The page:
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Anyone doing micro-hydro?

                                              


Joined: Jun 09, 2009
Posts: 7
Location: Southcentral Colorado
I've spent the last year trying to learn everything I can about using micro-hydro on our small farm. We have a year round stream with good flow but minimal head. During the winter, the water is flowing but under a foot of ice. We are located in the mountains of Colorado at 8000' elevation.
Does anyone have experience with micro-hydro in a similar situation?
Thanks!
gary gregory


Joined: Apr 09, 2009
Posts: 395
Location: northern california, 50 miles inland from Mendocino, zone 7
What's the elevation change on the stream through your property, and what is the distance?    Does all of your property slope towards the stream?  Love to see some photos of an 8000" farm.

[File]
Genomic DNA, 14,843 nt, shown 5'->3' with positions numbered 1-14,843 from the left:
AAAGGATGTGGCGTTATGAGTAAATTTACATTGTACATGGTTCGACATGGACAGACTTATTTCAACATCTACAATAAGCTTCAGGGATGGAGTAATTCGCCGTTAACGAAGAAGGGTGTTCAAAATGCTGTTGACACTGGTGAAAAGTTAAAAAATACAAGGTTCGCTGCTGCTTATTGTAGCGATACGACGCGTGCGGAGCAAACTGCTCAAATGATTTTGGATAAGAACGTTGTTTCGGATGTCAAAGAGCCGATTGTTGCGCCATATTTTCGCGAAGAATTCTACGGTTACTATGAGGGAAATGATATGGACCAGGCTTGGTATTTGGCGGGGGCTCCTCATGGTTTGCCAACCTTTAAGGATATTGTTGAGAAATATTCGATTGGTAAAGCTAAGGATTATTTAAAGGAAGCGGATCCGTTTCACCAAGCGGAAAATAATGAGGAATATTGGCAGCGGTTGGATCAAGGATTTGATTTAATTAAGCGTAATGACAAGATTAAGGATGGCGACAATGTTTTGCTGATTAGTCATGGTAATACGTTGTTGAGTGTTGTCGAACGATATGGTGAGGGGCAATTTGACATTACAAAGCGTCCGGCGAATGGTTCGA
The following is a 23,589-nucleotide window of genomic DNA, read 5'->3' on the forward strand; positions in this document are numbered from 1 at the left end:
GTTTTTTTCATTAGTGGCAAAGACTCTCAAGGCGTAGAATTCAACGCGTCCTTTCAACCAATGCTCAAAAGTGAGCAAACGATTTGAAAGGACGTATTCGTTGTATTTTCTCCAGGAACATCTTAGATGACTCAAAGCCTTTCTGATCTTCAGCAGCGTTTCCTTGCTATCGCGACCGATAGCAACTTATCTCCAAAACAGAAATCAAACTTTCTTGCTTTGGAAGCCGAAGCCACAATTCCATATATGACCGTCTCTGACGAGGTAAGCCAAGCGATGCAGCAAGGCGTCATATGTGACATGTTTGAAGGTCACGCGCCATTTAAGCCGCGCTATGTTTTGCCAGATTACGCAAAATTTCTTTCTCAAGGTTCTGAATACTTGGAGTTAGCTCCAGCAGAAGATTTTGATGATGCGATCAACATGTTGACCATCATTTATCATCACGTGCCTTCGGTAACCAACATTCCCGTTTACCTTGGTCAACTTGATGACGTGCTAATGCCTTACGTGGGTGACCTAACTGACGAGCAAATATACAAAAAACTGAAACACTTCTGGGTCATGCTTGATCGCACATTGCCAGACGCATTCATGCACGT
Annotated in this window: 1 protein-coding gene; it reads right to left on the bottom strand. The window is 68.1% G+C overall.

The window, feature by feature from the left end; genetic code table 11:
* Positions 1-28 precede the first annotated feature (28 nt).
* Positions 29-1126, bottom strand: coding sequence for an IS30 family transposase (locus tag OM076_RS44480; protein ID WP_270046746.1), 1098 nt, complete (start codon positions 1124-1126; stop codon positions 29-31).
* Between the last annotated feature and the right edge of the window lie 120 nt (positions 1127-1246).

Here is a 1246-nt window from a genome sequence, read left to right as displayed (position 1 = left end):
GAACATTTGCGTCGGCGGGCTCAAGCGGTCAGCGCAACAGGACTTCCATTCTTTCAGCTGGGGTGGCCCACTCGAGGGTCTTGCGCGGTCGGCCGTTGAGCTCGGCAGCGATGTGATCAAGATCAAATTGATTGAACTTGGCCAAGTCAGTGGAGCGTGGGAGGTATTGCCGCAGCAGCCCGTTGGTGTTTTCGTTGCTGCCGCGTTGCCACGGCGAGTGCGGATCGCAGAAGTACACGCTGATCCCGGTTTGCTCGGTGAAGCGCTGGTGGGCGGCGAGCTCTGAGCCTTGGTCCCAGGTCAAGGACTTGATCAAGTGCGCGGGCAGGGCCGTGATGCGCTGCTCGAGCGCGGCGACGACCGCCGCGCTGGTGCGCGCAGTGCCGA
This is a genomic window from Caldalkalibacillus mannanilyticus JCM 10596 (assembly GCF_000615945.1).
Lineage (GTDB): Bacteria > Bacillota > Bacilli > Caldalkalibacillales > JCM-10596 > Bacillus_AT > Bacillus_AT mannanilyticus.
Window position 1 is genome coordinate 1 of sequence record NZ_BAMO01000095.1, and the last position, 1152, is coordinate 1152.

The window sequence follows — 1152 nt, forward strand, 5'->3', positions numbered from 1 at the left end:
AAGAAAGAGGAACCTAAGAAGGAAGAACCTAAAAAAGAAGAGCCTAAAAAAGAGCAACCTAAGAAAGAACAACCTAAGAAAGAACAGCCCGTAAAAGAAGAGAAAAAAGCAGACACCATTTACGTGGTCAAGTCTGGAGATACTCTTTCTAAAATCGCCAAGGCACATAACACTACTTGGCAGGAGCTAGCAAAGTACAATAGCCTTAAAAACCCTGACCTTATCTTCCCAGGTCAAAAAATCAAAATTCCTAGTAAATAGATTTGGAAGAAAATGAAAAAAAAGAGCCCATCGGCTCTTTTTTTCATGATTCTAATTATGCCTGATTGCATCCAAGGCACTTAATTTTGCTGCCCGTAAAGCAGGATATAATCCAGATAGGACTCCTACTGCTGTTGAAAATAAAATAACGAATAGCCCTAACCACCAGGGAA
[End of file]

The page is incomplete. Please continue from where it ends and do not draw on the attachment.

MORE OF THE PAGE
Gary
                                              


Joined: Jun 09, 2009
Posts: 7
Location: Southcentral Colorado
We have about 600' of the stream on our property with about a 10' - 12' drop along that distance. Our home is near the end of the stream flow. Most of the property actually slopes away from the stream but that works well for our irrigation needs.
We have alittle more information about the farm on our website:
www.fleurcreekfarm.com .

Thanks!
Neal McSpadden


Joined: May 04, 2009
Posts: 269
You can do a lot with a 10' fall. 

Some ideas:

Construct an aqueduct to carry the water mostly level until there is enough vertical space to put in a 4 - 6' overshot water wheel.